10 Finally, be strong in the Lord and in his mighty power. 11 Put on the full armor of God, so that you can take your stand against the devil’s schemes. 12 For our struggle is not against flesh and blood, but against the rulers, against the authorities, against the powers of this dark world and against the spiritual forces of evil in the heavenly realms. 13 Therefore put on the full armor of God, so that when the day of evil comes, you may be able to stand your ground, and after you have done everything, to stand. 14 Stand firm then, with the belt of truth buckled around your waist, with the breastplate of righteousness in place, 15 and with your feet fitted with the readiness that comes from the gospel of peace. 16 In addition to all this, take up the shield of faith, with which you can extinguish all the flaming arrows of the evil one. 17 Take the helmet of salvation and the sword of the Spirit, which is the word of God.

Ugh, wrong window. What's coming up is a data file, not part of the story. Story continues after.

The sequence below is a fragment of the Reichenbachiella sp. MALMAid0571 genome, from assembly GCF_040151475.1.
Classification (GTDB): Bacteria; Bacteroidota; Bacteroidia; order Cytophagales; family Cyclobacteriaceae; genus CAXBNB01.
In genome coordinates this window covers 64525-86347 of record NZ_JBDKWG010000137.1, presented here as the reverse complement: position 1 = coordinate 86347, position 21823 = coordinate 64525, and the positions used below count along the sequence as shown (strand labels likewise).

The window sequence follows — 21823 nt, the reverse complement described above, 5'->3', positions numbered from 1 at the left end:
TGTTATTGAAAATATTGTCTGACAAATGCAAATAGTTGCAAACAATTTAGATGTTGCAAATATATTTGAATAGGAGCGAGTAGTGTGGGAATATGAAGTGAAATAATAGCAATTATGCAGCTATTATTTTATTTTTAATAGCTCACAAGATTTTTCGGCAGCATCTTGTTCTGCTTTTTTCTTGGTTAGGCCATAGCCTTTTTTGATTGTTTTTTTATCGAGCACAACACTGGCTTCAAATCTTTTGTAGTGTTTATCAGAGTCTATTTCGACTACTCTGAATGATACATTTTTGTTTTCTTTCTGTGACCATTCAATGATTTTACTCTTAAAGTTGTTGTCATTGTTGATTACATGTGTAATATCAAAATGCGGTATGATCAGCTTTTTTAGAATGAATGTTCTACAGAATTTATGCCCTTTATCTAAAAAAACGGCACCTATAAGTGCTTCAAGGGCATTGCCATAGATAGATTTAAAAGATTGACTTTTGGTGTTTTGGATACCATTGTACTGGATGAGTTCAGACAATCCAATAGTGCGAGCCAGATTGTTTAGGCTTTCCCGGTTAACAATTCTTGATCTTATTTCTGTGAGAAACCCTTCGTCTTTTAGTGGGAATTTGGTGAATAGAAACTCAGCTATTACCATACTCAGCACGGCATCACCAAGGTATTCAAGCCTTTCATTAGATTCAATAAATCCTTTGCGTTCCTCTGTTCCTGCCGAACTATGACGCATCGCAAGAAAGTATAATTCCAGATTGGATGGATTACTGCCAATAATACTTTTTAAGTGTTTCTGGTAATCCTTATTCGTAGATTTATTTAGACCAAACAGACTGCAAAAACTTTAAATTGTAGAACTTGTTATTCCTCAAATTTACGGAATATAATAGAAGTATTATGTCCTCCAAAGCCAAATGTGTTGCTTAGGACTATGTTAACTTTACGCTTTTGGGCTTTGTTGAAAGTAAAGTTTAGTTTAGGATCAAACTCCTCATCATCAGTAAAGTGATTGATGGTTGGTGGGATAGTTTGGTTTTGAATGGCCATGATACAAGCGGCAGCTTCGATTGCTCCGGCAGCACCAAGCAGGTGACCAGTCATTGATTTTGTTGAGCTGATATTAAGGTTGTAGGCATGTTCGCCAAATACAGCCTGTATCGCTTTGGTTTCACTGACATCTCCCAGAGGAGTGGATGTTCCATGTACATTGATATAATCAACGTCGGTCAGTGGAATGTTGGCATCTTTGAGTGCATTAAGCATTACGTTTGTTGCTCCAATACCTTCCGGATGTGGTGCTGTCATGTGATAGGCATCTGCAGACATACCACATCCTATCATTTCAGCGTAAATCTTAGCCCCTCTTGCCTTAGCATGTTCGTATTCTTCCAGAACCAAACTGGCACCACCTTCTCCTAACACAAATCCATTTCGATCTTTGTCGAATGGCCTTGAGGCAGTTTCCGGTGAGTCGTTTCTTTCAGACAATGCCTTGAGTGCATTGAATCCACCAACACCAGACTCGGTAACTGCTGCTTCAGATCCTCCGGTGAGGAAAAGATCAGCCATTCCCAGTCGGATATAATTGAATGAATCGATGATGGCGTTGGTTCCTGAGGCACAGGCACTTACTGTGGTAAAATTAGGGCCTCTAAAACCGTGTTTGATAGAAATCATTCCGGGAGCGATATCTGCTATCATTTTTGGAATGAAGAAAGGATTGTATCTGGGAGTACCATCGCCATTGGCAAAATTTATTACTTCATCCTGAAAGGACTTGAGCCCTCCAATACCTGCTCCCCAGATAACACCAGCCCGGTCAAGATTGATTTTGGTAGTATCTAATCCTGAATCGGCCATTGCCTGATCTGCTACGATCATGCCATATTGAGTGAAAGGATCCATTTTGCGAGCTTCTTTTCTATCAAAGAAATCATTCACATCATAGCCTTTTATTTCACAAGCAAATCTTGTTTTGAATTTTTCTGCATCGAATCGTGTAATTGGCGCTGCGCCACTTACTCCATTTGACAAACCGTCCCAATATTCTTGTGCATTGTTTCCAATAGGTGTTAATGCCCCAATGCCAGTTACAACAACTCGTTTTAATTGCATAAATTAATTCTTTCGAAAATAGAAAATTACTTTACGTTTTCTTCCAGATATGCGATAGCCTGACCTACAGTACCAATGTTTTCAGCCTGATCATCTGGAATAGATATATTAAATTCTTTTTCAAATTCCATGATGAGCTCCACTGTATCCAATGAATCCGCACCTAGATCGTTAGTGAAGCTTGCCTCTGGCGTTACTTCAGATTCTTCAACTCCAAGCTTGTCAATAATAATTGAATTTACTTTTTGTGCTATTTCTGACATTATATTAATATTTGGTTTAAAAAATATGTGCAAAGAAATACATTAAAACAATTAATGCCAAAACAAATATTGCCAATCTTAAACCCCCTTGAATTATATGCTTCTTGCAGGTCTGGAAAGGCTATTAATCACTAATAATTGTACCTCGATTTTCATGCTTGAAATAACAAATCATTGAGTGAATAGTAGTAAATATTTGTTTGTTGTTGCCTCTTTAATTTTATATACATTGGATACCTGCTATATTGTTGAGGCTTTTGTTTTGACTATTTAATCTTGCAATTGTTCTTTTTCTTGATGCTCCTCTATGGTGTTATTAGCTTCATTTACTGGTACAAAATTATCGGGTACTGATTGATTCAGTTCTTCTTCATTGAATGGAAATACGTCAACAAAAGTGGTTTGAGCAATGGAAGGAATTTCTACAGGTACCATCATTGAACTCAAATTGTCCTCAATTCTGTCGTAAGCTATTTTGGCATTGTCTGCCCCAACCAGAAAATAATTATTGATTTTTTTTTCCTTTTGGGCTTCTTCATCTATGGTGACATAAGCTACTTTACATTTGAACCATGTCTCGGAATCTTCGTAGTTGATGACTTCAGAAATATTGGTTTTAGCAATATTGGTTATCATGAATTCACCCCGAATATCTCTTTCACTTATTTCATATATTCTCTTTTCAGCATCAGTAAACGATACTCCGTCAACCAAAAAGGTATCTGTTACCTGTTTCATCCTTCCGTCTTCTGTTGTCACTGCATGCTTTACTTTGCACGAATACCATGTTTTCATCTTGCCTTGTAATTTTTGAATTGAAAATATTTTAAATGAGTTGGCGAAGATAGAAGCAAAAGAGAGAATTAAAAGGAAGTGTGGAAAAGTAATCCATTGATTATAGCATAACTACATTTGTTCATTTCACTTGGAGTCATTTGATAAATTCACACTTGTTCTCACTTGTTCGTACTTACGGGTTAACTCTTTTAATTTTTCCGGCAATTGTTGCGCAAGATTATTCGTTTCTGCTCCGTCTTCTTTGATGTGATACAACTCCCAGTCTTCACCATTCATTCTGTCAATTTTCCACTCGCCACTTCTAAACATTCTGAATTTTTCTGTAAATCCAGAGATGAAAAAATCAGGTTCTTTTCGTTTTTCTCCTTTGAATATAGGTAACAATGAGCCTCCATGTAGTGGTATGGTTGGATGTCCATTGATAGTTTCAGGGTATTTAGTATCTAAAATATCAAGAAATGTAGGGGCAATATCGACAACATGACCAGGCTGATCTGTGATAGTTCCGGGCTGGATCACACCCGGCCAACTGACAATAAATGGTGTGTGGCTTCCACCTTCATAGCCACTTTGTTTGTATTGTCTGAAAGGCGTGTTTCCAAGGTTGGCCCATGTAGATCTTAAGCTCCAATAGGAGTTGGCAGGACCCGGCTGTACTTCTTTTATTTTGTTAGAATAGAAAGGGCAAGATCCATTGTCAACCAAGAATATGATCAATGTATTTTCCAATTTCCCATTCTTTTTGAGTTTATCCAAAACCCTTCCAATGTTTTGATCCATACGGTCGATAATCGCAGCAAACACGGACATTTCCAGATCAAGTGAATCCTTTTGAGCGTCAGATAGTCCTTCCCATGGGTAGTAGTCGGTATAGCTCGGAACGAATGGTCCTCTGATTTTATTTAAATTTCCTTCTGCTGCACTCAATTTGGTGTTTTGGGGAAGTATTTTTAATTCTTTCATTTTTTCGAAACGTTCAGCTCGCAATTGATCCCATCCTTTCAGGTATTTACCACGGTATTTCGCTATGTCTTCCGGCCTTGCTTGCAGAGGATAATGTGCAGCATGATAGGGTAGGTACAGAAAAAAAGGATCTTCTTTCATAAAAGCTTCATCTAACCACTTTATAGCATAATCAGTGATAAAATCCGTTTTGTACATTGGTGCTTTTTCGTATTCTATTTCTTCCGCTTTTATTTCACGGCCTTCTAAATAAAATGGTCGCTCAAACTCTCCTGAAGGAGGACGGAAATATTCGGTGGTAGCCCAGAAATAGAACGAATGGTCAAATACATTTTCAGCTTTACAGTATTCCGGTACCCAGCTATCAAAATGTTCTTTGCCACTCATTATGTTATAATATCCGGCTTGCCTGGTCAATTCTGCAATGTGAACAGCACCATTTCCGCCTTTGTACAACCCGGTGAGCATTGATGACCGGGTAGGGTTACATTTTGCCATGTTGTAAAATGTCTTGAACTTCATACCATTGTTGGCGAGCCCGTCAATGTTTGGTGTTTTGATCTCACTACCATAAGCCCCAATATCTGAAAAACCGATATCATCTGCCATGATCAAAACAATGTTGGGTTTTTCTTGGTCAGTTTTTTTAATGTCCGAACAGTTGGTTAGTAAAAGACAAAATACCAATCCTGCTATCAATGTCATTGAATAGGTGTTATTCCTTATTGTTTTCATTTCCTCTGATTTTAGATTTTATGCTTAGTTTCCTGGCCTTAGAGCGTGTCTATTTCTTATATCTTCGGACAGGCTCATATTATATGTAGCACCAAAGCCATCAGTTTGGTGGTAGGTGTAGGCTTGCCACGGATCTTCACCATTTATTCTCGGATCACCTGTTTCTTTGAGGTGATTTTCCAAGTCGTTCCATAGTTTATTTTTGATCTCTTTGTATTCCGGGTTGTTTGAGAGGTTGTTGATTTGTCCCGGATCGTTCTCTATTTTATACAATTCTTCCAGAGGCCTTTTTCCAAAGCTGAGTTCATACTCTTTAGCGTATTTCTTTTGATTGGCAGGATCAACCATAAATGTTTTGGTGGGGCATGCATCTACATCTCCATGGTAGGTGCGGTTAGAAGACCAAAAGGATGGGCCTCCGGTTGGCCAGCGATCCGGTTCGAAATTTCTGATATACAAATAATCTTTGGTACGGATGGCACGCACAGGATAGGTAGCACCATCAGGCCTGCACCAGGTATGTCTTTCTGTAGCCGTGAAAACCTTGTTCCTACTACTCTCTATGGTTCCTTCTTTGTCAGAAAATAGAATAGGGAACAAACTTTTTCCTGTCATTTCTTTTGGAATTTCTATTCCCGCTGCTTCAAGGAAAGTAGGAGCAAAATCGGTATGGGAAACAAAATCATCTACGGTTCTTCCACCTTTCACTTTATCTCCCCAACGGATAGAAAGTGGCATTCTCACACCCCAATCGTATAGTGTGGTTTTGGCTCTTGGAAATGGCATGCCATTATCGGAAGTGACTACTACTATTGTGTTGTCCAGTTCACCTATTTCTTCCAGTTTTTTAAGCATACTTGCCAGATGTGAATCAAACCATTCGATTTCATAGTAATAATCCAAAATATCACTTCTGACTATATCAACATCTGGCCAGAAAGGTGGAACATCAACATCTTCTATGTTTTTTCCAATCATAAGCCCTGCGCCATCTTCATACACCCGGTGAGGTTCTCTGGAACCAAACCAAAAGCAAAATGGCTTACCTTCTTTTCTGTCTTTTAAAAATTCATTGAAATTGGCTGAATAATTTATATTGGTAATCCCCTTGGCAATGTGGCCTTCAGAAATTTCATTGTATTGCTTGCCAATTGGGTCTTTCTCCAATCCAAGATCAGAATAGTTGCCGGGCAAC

18 And pray in the Spirit on all occasions with all kinds of prayers and requests. With this in mind, be alert and always keep on praying for all the Lord’s people. 19 Pray also for me, that whenever I speak, words may be given me so that I will fearlessly make known the mystery of the gospel, 20 for which I am an ambassador in chains. Pray that I may declare it fearlessly, as I should.
    Final Greetings
    21 Tychicus, the dear brother and faithful servant in the Lord, will tell you everything, so that you also may know how I am and what I am doing…”